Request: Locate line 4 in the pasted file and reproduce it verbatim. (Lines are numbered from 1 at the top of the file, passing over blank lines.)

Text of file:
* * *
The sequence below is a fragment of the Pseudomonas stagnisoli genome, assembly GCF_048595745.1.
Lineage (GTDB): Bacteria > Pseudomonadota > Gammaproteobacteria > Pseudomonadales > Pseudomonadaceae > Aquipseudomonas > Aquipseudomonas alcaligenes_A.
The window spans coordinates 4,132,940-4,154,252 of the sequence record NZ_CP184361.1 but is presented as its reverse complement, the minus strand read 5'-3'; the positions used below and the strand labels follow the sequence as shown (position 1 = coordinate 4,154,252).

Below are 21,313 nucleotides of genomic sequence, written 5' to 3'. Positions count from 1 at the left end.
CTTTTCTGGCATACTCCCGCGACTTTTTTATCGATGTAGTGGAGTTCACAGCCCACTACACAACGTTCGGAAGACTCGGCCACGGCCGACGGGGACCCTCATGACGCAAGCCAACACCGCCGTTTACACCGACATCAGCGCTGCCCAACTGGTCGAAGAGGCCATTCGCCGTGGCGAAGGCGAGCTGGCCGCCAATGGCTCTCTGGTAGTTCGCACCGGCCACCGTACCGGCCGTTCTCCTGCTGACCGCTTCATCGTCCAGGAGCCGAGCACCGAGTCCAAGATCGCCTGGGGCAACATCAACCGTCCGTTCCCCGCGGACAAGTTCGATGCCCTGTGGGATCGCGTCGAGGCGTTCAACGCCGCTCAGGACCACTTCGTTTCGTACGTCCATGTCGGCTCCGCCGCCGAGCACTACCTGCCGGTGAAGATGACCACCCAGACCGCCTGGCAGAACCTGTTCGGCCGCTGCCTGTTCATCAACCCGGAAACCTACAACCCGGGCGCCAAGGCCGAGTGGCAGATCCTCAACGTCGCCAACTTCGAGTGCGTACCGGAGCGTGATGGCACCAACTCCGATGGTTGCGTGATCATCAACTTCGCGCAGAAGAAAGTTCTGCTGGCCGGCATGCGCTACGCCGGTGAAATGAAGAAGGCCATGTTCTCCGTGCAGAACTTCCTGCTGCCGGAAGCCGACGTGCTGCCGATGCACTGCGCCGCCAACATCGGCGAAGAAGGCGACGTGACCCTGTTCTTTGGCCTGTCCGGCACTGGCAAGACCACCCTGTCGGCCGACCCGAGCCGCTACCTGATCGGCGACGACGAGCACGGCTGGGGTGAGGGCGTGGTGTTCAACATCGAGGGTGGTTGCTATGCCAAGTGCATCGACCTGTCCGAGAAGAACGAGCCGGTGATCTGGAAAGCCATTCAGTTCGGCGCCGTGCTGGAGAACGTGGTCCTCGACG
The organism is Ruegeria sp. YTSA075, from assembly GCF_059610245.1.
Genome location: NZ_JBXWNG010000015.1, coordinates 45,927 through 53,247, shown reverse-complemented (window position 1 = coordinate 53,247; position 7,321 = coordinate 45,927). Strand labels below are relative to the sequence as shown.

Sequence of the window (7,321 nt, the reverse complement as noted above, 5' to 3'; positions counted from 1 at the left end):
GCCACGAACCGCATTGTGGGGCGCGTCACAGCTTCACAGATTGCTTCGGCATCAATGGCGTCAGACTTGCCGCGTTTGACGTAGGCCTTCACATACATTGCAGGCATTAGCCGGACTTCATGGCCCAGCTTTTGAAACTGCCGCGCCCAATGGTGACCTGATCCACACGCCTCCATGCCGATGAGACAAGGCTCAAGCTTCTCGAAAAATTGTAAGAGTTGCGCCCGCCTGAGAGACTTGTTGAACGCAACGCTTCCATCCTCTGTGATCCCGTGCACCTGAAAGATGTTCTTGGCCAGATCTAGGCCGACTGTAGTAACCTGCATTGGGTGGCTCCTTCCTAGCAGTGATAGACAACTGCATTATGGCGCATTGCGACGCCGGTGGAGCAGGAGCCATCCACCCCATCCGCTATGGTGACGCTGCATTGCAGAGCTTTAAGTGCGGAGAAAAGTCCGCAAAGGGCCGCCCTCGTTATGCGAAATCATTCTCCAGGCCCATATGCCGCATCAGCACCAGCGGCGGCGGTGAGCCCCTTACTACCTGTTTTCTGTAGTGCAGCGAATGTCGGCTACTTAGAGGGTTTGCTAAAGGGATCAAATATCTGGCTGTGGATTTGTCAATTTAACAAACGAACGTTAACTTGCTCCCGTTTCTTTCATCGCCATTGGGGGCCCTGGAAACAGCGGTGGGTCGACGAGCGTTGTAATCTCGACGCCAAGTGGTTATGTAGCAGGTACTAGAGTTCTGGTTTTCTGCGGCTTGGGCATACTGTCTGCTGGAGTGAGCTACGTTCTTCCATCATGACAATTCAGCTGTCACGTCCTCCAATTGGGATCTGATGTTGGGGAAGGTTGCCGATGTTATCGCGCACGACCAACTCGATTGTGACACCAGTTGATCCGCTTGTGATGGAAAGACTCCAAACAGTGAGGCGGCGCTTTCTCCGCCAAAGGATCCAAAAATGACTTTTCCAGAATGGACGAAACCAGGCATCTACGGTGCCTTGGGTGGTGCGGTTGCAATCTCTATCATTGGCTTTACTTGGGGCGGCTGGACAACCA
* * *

Below are 21,313 nucleotides of genomic sequence, written 5' to 3'. Positions count from 1 at the left end.